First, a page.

Spies of War­saw

The Weekend Australian - Review - - Television -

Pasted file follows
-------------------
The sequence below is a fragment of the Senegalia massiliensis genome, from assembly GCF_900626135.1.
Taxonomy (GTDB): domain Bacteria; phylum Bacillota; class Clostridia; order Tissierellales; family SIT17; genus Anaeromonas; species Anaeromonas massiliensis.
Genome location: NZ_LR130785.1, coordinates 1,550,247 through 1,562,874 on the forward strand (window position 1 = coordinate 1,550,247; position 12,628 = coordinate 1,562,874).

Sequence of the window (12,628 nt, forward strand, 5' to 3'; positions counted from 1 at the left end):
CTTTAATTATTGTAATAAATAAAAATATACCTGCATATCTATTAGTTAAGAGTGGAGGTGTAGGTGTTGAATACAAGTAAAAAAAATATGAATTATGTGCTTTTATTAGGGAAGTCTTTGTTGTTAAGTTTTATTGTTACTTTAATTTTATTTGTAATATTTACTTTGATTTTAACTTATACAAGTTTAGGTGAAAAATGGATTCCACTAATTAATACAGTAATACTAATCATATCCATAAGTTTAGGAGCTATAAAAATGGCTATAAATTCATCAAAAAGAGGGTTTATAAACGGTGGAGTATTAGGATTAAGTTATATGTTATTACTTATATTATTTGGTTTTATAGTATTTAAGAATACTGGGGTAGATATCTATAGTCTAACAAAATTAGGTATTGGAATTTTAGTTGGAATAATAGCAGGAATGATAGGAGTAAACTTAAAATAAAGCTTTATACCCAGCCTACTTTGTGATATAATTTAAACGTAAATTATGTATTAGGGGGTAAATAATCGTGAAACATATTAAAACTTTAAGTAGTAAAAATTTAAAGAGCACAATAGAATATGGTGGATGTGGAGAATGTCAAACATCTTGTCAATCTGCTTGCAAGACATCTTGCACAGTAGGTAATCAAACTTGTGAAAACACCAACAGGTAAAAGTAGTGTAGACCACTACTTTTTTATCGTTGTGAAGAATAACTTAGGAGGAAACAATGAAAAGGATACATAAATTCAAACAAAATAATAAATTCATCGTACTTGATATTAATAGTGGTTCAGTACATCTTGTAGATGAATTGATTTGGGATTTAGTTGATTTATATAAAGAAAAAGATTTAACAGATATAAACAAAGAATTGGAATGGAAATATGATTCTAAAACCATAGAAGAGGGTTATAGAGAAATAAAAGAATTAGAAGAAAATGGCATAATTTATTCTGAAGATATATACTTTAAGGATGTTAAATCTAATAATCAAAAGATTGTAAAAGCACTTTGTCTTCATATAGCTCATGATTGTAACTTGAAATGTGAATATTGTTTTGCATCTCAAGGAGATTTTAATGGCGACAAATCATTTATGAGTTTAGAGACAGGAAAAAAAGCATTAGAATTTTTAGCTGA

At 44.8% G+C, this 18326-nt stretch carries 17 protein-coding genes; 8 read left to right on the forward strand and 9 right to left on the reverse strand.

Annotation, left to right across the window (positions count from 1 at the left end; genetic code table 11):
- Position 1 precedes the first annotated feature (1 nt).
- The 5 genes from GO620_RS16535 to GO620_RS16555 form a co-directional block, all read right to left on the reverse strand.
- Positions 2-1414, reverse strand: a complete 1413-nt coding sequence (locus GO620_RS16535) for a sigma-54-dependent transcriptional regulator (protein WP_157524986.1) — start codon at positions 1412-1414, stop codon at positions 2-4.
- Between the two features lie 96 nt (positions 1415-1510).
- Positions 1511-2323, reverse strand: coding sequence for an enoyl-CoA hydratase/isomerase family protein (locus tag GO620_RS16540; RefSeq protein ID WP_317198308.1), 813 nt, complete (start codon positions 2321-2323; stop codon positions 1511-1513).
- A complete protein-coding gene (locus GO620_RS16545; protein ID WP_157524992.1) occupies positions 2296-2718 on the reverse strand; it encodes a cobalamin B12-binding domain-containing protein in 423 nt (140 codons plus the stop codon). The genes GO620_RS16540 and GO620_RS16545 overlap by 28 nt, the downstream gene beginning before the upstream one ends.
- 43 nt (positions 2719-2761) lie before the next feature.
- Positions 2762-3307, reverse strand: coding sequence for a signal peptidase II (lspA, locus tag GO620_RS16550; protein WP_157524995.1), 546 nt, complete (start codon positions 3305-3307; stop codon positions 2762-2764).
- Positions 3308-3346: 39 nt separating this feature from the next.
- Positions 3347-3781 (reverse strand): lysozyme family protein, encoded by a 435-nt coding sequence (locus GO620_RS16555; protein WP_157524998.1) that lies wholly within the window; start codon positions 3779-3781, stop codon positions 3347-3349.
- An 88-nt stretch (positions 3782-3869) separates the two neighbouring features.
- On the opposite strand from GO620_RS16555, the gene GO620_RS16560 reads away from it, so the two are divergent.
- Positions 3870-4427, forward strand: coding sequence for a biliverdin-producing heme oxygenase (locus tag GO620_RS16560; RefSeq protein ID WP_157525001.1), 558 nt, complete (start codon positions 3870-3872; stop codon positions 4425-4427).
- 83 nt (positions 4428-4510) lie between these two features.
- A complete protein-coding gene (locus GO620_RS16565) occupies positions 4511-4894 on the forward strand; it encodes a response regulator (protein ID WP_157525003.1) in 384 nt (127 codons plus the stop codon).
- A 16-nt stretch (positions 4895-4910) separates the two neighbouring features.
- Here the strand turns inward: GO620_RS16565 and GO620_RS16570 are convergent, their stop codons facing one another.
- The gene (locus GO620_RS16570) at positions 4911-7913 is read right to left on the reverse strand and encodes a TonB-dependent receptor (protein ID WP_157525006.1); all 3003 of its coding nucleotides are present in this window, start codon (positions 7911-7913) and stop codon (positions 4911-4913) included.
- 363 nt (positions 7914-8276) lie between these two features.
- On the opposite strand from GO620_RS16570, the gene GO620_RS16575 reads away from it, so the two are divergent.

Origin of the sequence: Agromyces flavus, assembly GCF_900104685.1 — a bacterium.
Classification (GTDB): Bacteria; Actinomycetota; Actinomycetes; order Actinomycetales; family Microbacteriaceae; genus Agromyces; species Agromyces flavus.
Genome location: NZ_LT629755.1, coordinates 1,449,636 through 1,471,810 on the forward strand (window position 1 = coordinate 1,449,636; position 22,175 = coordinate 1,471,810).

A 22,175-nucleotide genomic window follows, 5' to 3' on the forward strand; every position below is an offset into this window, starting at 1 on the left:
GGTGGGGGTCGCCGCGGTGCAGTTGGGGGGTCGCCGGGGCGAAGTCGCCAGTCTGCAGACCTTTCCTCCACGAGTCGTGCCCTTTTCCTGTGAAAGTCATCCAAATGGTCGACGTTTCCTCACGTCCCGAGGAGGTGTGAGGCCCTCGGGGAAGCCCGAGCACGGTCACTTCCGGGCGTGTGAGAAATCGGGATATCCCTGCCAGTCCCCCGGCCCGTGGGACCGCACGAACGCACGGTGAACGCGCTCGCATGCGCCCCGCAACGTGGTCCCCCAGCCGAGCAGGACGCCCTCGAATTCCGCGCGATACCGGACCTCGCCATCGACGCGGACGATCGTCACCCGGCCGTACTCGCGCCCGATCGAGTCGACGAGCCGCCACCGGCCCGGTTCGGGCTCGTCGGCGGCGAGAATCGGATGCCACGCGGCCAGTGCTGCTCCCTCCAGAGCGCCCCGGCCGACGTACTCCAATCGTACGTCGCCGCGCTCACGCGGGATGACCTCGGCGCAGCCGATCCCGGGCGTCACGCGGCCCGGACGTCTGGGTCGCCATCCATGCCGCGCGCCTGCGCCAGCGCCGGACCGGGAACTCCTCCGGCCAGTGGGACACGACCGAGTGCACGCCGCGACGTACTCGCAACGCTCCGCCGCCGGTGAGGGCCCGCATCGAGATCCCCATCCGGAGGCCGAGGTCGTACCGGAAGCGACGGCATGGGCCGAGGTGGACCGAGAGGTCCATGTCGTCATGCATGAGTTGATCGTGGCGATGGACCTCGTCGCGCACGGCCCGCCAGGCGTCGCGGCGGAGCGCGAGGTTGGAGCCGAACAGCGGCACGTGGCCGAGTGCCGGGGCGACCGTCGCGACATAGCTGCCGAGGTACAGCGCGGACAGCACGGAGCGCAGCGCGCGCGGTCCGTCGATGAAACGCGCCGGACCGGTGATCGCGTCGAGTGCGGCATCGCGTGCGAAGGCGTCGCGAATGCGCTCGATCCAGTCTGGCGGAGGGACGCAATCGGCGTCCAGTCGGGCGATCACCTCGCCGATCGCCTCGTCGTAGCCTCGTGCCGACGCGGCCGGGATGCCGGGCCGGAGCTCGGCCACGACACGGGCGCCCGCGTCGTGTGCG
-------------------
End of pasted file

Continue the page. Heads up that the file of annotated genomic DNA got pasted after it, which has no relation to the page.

Sun­day, 8.30pm, UKTV Sight un­seen, this two-part Bri­tish-made minis­eries was on its way to our pick of the week spot. Af­ter all, it has a cast led by re­cent Doc­tor Who David Ten­nant and is based on the book The Spies of War­saw by Amer­i­can writer Alan Furst, who has 10 or more at­mo­spheric spy nov­els set in Europe dur­ing World War II to his name. But there’s just one wee prob­lem, as the real Ten­nant would have said in his na­tive Scot­tish lilt, were he not once again bung­ing on the English gen­tle­man act he does so well: it’s just not very good. From the first scenes it is clear that, in line with lav­ishly re­stored pe­riod sets and cars, Spies of War­saw is go­ing to be a vic­tory of style over sub­stance. Doe-eyed women fawn over Ten­nant as he fences with an op­po­nent. This is fol­lowed di­rectly by long, lin­ger­ing shots of the ac­tor’s ch­est­nut hair be­ing en­gulfed by wa­ter in the shower. Even­tu­ally we sur­ren­der to a slow pan down his scrawny Scot­tish body. What is this, soft porn? Wet haired and clad in a towel, look­ing about as sexy and charis­matic as a cat af­ter a bath, Ten­nant as mil­i­tary at­tache Jean-Fran­cois Mercier is only mildly sur­prised to find one of the women from the ear­lier scene beck­on­ing with curled fore­fin­ger from his bed. Yes, I know Ten­nant once played Casanova, en­tirely con­vinc­ingly. Here he looks like a school­boy who wants to be James Bond when he grows up. There is a sim­i­lar lack of ten­sion and cred­i­bil­ity as the plot thick­ens and Mercier finds him­self caught up in ab­duc­tions and be­trayal in the salons and back al­leys of wartime War­saw.

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